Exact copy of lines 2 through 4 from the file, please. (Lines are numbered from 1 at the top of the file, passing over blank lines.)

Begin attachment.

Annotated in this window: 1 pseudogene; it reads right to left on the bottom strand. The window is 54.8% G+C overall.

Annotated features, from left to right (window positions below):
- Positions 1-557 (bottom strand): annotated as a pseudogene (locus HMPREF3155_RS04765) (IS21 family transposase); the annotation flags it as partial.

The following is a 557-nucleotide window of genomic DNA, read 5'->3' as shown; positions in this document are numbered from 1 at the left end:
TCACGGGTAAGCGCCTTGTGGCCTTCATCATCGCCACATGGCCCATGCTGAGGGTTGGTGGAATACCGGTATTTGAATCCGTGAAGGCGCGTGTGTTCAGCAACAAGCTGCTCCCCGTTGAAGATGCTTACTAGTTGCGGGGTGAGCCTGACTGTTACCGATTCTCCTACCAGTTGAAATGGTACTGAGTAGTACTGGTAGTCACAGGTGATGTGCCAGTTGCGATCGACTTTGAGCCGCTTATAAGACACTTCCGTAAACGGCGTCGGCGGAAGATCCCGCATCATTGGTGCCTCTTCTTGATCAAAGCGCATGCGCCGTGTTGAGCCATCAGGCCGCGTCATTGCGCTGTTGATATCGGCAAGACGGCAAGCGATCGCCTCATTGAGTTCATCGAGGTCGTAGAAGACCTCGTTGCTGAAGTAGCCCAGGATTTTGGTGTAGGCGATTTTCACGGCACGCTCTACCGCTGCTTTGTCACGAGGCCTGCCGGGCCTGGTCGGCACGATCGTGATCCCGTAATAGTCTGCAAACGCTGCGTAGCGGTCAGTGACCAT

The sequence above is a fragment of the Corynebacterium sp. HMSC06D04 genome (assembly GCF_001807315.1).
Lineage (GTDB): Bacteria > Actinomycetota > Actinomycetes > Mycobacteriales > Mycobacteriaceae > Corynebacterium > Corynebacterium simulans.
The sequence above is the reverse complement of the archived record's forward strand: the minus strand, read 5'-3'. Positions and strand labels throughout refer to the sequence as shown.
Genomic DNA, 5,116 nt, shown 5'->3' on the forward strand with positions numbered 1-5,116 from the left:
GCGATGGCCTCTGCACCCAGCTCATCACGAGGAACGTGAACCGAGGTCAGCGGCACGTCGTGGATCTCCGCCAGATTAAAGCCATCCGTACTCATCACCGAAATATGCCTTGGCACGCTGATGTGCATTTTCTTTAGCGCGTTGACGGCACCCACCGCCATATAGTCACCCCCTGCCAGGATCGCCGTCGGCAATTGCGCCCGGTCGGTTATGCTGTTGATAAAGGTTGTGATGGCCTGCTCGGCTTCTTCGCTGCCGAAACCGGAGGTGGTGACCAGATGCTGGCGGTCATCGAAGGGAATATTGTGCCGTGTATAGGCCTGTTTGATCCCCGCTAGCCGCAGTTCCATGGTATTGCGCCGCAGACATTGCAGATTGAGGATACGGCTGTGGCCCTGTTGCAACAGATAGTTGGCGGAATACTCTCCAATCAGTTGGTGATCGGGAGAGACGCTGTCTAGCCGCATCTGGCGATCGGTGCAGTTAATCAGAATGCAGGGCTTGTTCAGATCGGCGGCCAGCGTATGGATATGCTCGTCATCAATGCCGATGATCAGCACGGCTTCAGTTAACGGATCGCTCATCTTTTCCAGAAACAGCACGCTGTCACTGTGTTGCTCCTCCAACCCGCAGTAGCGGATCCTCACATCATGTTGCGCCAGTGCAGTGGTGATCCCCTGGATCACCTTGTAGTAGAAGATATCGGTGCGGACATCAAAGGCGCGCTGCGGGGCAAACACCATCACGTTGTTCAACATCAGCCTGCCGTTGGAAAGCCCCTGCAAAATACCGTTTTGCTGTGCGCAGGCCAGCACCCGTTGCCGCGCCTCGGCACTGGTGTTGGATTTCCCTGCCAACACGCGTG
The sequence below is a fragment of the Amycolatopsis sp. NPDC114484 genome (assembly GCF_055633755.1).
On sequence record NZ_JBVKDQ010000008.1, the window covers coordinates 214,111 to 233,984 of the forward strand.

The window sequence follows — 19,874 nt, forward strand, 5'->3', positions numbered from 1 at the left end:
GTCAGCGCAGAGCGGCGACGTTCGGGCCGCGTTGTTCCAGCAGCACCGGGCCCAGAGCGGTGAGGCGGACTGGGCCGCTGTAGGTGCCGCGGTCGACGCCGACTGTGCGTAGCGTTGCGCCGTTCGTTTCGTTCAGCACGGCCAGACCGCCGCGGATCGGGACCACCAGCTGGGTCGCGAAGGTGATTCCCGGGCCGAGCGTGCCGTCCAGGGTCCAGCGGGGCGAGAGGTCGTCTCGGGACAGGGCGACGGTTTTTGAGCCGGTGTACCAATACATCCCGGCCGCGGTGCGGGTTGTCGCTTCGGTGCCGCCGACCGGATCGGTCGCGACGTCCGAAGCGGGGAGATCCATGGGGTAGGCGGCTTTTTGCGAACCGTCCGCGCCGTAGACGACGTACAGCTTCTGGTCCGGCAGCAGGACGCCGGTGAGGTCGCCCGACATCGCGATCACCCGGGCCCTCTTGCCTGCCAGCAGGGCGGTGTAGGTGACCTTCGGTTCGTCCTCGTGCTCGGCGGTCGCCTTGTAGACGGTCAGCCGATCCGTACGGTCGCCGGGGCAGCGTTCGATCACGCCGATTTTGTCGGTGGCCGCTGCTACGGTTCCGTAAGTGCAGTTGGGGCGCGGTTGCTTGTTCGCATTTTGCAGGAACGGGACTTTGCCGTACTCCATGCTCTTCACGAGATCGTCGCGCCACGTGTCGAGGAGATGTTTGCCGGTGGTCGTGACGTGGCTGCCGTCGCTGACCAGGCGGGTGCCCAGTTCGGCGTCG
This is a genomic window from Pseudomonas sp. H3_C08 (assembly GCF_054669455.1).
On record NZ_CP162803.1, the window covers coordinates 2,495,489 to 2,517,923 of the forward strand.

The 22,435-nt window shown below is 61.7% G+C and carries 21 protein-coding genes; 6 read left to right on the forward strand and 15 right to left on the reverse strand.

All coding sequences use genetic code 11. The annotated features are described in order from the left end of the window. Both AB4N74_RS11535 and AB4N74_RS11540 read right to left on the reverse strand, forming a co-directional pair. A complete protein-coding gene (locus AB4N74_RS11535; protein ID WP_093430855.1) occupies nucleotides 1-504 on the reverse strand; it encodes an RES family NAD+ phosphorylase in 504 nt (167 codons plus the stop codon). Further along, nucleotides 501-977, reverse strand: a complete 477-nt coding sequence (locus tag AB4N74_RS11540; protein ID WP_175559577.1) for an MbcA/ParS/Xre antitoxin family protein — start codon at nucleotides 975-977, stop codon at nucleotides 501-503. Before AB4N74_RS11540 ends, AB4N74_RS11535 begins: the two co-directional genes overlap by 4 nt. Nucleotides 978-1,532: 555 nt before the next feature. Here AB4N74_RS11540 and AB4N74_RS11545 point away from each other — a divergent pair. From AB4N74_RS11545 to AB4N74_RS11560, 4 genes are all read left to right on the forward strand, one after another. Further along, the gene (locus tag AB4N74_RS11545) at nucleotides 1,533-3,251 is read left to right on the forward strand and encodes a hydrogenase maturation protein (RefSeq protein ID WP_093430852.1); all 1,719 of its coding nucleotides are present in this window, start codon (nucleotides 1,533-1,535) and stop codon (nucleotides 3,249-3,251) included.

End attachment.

Annotated features, from left to right (window positions below):
- Positions 1-557 (bottom strand): annotated as a pseudogene (locus HMPREF3155_RS04765) (IS21 family transposase); the annotation flags it as partial.

The following is a 557-nucleotide window of genomic DNA, read 5'->3' as shown; positions in this document are numbered from 1 at the left end: